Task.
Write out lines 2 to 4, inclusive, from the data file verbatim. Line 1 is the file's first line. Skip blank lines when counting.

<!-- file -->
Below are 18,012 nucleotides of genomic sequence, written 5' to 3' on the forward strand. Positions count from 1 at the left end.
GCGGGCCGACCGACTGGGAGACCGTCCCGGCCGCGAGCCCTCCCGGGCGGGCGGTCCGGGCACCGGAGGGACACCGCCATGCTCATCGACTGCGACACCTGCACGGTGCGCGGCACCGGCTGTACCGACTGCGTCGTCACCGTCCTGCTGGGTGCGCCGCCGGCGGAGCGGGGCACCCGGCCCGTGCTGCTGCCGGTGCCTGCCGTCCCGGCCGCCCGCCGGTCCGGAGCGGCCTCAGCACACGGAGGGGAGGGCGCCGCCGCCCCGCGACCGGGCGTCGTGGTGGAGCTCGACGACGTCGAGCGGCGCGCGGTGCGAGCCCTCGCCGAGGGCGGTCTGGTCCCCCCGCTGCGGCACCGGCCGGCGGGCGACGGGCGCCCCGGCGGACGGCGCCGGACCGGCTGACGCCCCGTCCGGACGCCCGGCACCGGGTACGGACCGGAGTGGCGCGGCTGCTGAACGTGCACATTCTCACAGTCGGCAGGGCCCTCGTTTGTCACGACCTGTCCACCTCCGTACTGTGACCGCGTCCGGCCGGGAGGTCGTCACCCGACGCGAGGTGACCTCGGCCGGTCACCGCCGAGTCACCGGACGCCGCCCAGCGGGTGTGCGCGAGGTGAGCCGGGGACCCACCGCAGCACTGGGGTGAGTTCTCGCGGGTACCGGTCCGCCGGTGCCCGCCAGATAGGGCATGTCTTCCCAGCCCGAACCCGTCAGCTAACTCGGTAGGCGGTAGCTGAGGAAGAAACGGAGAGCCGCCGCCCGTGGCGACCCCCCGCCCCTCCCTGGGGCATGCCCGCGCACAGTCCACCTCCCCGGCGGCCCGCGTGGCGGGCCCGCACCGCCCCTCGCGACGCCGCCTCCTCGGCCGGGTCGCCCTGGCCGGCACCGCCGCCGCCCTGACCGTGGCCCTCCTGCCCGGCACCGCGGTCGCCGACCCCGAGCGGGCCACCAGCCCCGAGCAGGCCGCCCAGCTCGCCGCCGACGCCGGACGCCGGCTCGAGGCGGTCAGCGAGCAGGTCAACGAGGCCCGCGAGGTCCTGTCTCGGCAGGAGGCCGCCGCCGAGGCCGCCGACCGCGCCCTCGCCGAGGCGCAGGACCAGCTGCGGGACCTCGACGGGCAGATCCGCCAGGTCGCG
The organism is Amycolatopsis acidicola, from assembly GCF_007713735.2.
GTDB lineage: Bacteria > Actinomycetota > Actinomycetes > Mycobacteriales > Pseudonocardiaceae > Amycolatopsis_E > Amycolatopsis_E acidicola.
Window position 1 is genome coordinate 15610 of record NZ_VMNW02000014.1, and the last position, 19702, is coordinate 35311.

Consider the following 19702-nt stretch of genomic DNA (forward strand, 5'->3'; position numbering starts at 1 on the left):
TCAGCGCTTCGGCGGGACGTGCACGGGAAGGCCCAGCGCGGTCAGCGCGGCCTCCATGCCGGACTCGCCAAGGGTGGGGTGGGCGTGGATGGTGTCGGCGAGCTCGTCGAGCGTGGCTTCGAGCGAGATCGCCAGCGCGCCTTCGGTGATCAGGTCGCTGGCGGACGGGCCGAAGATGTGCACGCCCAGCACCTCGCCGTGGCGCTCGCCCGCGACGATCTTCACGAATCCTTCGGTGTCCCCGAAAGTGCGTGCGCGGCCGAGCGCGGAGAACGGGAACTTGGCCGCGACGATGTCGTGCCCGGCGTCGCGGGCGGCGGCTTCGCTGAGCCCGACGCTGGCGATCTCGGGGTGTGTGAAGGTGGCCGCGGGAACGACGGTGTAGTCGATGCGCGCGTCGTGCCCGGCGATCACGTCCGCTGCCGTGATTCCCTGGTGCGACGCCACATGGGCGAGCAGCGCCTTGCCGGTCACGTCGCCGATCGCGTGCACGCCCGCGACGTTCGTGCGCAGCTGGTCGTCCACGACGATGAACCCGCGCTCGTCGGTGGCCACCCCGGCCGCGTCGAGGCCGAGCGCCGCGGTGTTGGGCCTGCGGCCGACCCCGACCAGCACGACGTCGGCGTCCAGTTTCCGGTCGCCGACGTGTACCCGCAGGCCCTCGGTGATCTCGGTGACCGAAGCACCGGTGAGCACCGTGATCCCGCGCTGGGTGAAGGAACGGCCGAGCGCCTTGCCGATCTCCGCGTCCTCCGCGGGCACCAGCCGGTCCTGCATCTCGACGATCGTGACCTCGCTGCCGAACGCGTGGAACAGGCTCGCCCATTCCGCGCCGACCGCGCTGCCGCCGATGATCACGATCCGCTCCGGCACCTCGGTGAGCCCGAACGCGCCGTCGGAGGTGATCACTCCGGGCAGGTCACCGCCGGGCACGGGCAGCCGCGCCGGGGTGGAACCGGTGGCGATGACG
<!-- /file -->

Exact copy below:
GCGGGCCGACCGACTGGGAGACCGTCCCGGCCGCGAGCCCTCCCGGGCGGGCGGTCCGGGCACCGGAGGGACACCGCCATGCTCATCGACTGCGACACCTGCACGGTGCGCGGCACCGGCTGTACCGACTGCGTCGTCACCGTCCTGCTGGGTGCGCCGCCGGCGGAGCGGGGCACCCGGCCCGTGCTGCTGCCGGTGCCTGCCGTCCCGGCCGCCCGCCGGTCCGGAGCGGCCTCAGCACACGGAGGGGAGGGCGCCGCCGCCCCGCGACCGGGCGTCGTGGTGGAGCTCGACGACGTCGAGCGGCGCGCGGTGCGAGCCCTCGCCGAGGGCGGTCTGGTCCCCCCGCTGCGGCACCGGCCGGCGGGCGACGGGCGCCCCGGCGGACGGCGCCGGACCGGCTGACGCCCCGTCCGGACGCCCGGCACCGGGTACGGACCGGAGTGGCGCGGCTGCTGAACGTGCACATTCTCACAGTCGGCAGGGCCCTCGTTTGTCACGACCTGTCCACCTCCGTACTGTGACCGCGTCCGGCCGGGAGGTCGTCACCCGACGCGAGGTGACCTCGGCCGGTCACCGCCGAGTCACCGGACGCCGCCCAGCGGGTGTGCGCGAGGTGAGCCGGGGACCCACCGCAGCACTGGGGTGAGTTCTCGCGGGTACCGGTCCGCCGGTGCCCGCCAGATAGGGCATGTCTTCCCAGCCCGAACCCGTCAGCTAACTCGGTAGGCGGTAGCTGAGGAAGAAACGGAGAGCCGCCGCCCGTGGCGACCCCCCGCCCCTCCCTGGGGCATGCCCGCGCACAGTCCACCTCCCCGGCGGCCCGCGTGGCGGGCCCGCACCGCCCCTCGCGACGCCGCCTCCTCGGCCGGGTCGCCCTGGCCGGCACCGCCGCCGCCCTGACCGTGGCCCTCCTGCCCGGCACCGCGGTCGCCGACCCCGAGCGGGCCACCAGCCCCGAGCAGGCCGCCCAGCTCGCCGCCGACGCCGGACGCCGGCTCGAGGCGGTCAGCGAGCAGGTCAACGAGGCCCGCGAGGTCCTGTCTCGGCAGGAGGCCGCCGCCGAGGCCGCCGACCGCGCCCTCGCCGAGGCGCAGGACCAGCTGCGGGACCTCGACGGGCAGATCCGCCAGGTCGCG
The organism is Amycolatopsis acidicola, from assembly GCF_007713735.2.
GTDB lineage: Bacteria > Actinomycetota > Actinomycetes > Mycobacteriales > Pseudonocardiaceae > Amycolatopsis_E > Amycolatopsis_E acidicola.